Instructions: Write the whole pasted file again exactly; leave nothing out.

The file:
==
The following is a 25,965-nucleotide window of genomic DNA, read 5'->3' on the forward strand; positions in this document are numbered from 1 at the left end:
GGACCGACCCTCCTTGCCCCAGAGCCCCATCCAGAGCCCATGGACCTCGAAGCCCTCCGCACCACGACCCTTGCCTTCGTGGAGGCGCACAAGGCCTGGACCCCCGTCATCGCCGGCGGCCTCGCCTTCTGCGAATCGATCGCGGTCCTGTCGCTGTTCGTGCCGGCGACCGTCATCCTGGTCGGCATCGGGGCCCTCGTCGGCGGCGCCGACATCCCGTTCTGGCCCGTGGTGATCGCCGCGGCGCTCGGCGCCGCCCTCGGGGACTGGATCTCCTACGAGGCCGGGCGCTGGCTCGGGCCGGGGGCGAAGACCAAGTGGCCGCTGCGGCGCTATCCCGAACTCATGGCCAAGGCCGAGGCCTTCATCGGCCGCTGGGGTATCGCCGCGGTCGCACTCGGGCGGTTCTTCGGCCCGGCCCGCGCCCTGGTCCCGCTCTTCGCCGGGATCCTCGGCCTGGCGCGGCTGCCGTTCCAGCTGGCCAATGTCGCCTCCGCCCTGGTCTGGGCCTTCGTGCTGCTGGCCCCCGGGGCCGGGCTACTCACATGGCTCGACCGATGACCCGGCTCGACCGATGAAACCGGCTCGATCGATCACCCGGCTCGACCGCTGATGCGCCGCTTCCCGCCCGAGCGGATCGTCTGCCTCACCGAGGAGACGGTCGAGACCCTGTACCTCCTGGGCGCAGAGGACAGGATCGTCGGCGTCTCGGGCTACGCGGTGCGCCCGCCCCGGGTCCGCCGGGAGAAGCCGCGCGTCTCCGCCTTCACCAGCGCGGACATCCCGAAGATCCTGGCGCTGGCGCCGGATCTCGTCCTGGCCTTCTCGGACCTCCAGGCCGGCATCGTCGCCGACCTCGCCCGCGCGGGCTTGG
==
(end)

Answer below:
The following is a 25,965-nucleotide window of genomic DNA, read 5'->3' on the forward strand; positions in this document are numbered from 1 at the left end:
GGACCGACCCTCCTTGCCCCAGAGCCCCATCCAGAGCCCATGGACCTCGAAGCCCTCCGCACCACGACCCTTGCCTTCGTGGAGGCGCACAAGGCCTGGACCCCCGTCATCGCCGGCGGCCTCGCCTTCTGCGAATCGATCGCGGTCCTGTCGCTGTTCGTGCCGGCGACCGTCATCCTGGTCGGCATCGGGGCCCTCGTCGGCGGCGCCGACATCCCGTTCTGGCCCGTGGTGATCGCCGCGGCGCTCGGCGCCGCCCTCGGGGACTGGATCTCCTACGAGGCCGGGCGCTGGCTCGGGCCGGGGGCGAAGACCAAGTGGCCGCTGCGGCGCTATCCCGAACTCATGGCCAAGGCCGAGGCCTTCATCGGCCGCTGGGGTATCGCCGCGGTCGCACTCGGGCGGTTCTTCGGCCCGGCCCGCGCCCTGGTCCCGCTCTTCGCCGGGATCCTCGGCCTGGCGCGGCTGCCGTTCCAGCTGGCCAATGTCGCCTCCGCCCTGGTCTGGGCCTTCGTGCTGCTGGCCCCCGGGGCCGGGCTACTCACATGGCTCGACCGATGACCCGGCTCGACCGATGAAACCGGCTCGATCGATCACCCGGCTCGACCGCTGATGCGCCGCTTCCCGCCCGAGCGGATCGTCTGCCTCACCGAGGAGACGGTCGAGACCCTGTACCTCCTGGGCGCAGAGGACAGGATCGTCGGCGTCTCGGGCTACGCGGTGCGCCCGCCCCGGGTCCGCCGGGAGAAGCCGCGCGTCTCCGCCTTCACCAGCGCGGACATCCCGAAGATCCTGGCGCTGGCGCCGGATCTCGTCCTGGCCTTCTCGGACCTCCAGGCCGGCATCGTCGCCGACCTCGCCCGCGCGGGCTTGG